Named after early iron smelting furnaces along the Cuyahoga River, Furnace Run Stream passes through the 890-acre Furnace Run Metro Park, which began in 1929 when the family of Charles Francis Brush Jr. donated 272 acres to Summit Metro Parks. Much of the park was developed by work relief crews during the 1930s. Brushwood Lake, a once-popular swimming spot before erosion and sedimentation forced its closing in 1956, was created by diverting the natural flow of the Furnace Run Stream.
In early spring, tens of thousands of daffodils bloom along the H.S. Wagner Daffodil Trail. Wagner, the first director-secretary of Metro Parks, owned the land off Brush Road and planted the first bulbs along the trail. After he retired in 1958, he sold the property to Metro Parks and the land became part of Furnace Run Metro Park. Today, along the Old Mill trail, be sure to look for the Brush Family marker, which reads: "To all those who love as he loved the far sky and smiling land."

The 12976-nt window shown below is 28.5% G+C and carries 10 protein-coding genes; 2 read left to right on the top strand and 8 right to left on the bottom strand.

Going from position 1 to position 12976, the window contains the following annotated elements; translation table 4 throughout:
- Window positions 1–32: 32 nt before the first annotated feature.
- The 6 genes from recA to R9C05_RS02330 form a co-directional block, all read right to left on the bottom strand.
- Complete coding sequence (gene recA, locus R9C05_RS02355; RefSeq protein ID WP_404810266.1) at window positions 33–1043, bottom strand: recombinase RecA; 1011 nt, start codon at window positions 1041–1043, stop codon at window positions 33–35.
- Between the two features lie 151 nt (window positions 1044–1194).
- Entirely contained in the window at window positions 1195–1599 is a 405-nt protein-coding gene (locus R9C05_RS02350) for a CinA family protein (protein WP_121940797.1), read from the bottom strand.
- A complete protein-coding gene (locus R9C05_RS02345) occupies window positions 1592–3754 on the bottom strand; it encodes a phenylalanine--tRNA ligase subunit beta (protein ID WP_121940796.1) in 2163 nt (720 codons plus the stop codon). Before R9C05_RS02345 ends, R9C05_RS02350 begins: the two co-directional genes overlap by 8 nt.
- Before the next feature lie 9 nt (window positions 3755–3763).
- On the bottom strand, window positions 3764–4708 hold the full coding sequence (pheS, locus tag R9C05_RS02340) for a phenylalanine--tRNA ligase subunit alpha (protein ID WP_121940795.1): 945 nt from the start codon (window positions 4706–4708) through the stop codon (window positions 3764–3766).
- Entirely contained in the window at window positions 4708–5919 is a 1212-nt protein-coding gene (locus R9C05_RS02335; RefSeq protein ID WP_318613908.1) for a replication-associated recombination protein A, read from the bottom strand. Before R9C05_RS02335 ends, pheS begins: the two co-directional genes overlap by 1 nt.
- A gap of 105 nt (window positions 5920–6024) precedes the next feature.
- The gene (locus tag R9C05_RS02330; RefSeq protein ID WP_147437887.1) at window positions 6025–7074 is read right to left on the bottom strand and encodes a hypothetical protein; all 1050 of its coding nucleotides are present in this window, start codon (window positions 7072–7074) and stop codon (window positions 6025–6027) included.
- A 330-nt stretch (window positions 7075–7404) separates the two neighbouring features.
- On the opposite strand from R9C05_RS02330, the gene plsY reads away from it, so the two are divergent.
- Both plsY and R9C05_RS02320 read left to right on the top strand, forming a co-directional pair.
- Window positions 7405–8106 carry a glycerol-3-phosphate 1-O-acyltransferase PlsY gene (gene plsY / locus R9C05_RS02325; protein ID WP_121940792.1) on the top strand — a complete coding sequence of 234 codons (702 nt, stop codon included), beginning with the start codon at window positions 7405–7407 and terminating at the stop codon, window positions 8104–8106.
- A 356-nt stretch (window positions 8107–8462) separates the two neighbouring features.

Furnace Run is one of the cleanest tributaries to the Cuyahoga River. With excellent water quality, the stream provides habitat for pollution-sensitive species like rainbow darters and mayflies. Just south of Brushwood Lake flows a recently restored stretch of Furnace Run. This award-winning environmental project recreated several thousand feet of habitat for aquatic wildlife and native fish. Rock Creek, a tributary to Furnace Run, runs along Rock Creek Trail, providing habitat for countless macroinvertebrates and scenic bridge crossings for park visitors.
Along the trails, find mature beech-maple forests, spring wildflowers, and many species of birds, including owls, hawks, herons, warblers and waterfowl. Downstream from the lake, the wet woods of sycamores, black walnuts, willows and shrubs welcome an occasional family of beavers. Brushwood Lake is home to a diversity of pond life, including fish, frogs and turtles.